The Python language includes a general mechanism facilitating translation of text in Python code.Â The newest version of extension.py, the module that facilitates creating extension commands, exploits this to make output translation really simple.You can read all the details in the recently revised article on SPSS Developer Central on creating extension commands, but here is the short version.Â The new version of extension.py, 1.4.0, will be in IBM SPSS Statistics version 19, but you can use it now with version 17 or 18.
Even without doing any translation, you will see a difference in the output from an extension command.Â With previous versions of extension.py, exceptions raised in the implementation code for an extension command result simply in a printed message.Â With the new version, these are automatically converted to a Warnings pivot table.
To set up for a translation, you need to do only a few things.
- Wrap each translatable string in the "_" function.Â E.g.,
_("This is a translatable message")
- Use the standard Python gettext tool to extract these strings and create a POT file of translatable strings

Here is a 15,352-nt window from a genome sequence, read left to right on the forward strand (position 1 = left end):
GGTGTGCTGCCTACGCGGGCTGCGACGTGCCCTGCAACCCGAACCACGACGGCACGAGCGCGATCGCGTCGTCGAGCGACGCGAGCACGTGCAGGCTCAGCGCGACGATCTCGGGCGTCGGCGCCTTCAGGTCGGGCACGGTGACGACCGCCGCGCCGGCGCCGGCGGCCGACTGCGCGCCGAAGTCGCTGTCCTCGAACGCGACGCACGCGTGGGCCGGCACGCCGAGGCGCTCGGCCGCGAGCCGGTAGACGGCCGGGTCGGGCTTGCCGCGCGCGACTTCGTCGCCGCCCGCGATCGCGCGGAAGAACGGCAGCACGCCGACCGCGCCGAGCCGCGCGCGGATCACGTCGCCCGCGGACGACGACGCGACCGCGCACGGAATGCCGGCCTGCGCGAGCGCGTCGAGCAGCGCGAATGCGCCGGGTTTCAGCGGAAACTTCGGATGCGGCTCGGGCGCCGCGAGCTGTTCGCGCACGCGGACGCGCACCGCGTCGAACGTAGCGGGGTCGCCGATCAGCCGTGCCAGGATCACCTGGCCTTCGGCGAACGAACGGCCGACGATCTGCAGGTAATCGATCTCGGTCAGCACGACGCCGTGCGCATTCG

- Translate, creating a .po file for each supported language
- Install the compiled .po files (.mo files produced by msgfmt) in a certain directory structure
If you want to support older versions of extension.py, you need also to add a few lines of code in your Run function to ensure that the _ function is defined for older versions.
The translations will be used automatically according to the Statistics output language.Â You can also translate custom dialog boxes, and they will synchronize with the Statistics user interface language.
There are a few technical details that you should consider that are explained in the article I mentioned.Â But basically, that's it.
R code uses a similar translation mechanism, but translation is harder, because often the output text comes from R code outside your control, and the R equivalent of extension.py does not have the extra translation support at this time.Â Dialog translation, though, is done in the same way.
While ideally, the translations would cover all of the standard Statistics languages, if there is no translation for a particular language, the output and dialog fall back to the untranslated text.